I'm sure they would hire WV workers, first, they must pass a drug test which many WV people would not be able to do. The attitude for many unemployed people is just to sit there and be given money and food stamps. Just a shame but for these reasons out of state workers come in to WV.

    • wvtotx

      Out of state workers boost the economy not steal from it. They buy houses, become citizens, pay taxes and much more. Maybe rather than disparage out of state workers WV workers should as others have mentioned get training and ready to pass drug tests.

    • Gilbert Gnarley

      Once again West Virginia will solve problem of unemployed Texans and Oklahomans, I'll wager.

    • scott

      news flash here, you don't hire guys off the street to build plants that process high pressure natural gas. not opinion, its fact.

  • Ron

    In the mid 50's it was felt the aluminum rolling mills at Ravenswood and across the river from New Martinsville would result in a surge of satellite industries being established in the valley. This never materialized to any degree since the interstate highways allowed the aluminum to be trucked over night to the various fabricating plants located mostly in the southern states.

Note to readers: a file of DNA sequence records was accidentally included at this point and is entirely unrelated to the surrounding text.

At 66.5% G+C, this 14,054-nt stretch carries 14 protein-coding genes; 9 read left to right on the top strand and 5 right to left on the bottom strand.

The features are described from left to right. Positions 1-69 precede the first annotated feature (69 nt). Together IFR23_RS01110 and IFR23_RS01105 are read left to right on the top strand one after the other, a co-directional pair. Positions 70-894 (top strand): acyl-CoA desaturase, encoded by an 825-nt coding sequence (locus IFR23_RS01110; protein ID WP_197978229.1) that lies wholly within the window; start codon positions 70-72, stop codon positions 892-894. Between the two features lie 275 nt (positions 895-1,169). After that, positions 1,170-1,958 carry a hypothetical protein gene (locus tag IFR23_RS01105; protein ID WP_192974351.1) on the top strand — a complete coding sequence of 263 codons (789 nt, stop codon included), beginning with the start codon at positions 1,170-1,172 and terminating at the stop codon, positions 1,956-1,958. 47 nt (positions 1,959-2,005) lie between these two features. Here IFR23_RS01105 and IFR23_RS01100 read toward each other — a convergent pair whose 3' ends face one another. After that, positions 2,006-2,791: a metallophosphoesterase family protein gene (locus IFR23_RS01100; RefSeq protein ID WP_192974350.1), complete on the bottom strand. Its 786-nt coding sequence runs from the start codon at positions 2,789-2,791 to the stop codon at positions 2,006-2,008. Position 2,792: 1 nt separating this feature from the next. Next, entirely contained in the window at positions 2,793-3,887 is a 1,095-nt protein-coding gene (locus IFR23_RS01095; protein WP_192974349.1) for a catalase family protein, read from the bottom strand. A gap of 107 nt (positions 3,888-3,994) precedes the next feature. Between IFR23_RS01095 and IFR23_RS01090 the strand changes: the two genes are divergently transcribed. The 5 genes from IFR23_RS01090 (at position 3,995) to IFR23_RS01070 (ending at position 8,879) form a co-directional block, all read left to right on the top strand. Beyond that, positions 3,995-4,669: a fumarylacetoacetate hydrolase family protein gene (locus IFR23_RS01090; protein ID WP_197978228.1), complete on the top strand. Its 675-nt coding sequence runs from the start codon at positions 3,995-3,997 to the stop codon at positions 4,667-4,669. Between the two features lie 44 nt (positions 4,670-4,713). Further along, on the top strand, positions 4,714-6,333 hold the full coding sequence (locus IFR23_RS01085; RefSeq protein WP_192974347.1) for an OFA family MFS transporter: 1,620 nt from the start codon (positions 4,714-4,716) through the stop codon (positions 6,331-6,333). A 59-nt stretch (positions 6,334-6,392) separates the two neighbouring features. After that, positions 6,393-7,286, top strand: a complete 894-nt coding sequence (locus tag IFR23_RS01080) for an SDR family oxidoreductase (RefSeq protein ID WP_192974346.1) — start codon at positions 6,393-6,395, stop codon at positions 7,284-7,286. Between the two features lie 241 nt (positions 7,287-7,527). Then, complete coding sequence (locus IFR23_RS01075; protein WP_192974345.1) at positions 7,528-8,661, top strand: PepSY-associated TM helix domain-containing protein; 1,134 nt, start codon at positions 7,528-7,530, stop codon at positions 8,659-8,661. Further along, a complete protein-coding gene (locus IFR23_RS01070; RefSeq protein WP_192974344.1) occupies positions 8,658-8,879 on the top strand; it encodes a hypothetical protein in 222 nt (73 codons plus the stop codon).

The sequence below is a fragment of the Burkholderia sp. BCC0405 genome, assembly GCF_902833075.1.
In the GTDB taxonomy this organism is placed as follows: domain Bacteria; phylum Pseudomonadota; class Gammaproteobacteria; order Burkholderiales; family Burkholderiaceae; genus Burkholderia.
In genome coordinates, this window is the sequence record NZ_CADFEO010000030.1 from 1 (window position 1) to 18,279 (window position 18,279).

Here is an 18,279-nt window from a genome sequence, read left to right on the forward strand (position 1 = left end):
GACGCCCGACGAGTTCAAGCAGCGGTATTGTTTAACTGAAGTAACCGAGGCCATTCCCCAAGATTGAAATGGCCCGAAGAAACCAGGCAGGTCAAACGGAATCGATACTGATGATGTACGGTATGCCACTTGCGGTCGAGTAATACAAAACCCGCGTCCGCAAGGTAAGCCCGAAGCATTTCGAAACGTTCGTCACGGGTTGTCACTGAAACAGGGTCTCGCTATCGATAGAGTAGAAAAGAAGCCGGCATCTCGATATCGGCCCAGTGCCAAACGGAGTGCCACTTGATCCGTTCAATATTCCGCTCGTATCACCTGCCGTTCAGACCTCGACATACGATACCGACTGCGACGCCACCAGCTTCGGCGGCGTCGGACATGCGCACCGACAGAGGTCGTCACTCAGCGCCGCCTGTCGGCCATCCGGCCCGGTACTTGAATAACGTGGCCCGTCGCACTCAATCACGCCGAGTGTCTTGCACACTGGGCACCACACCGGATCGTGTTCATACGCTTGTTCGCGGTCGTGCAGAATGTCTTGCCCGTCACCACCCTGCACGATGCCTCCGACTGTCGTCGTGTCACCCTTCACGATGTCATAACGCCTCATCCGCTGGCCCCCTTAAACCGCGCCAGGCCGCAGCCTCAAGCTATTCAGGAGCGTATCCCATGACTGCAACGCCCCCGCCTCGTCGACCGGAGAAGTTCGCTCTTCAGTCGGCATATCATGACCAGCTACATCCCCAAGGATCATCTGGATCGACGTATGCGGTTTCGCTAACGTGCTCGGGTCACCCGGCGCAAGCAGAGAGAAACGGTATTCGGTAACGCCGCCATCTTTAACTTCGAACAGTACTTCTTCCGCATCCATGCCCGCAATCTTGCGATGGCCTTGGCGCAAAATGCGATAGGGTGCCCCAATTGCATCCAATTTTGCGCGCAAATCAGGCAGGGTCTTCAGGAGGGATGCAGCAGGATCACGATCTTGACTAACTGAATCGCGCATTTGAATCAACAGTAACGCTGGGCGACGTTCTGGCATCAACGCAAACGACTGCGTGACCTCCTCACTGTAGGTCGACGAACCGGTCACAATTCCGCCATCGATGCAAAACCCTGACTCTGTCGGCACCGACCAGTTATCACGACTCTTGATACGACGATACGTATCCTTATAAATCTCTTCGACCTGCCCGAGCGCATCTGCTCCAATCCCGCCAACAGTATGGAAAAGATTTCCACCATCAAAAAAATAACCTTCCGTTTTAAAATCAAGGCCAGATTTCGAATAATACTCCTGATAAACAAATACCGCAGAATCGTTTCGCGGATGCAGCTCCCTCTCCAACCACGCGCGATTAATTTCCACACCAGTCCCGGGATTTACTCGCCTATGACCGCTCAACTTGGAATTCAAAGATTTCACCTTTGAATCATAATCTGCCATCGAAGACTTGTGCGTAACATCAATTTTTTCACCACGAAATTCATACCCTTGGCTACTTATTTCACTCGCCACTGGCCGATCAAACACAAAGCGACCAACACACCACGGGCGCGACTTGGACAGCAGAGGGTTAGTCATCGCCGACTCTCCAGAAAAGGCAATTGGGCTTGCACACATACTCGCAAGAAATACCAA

• jeff wisdom

    Odebrecht controls Braskem, the largest petrochemical company in Latin America, the fifth largest in the world, with exports to 60 countries in all continents of the world. By revenue Braskem is the fourth largest petrochemical company in the Americas and the seventeenth in the world.

    Where is the American investment money, why does the money come from outside our borders?

    On January 22, 2010, Braskem announced the full incorporation of Quattor, the second largest petrochemical company in Brazil, becoming the second largest in the Americas and the eighth largest in the world. On April 1, 2010, the company bought the petrochemical operations of the American Sunoco, adding more than 1.5 million tons of resins in the production capacity of Braskem. The acquisition of Sunoco's polypropylene business for US$ 350 million initiated the Company's operations in the U.S. market. In October 2011, Braskem acquired the polypropylene assets of Dow Chemical: two plants in the United States and two plants in Germany.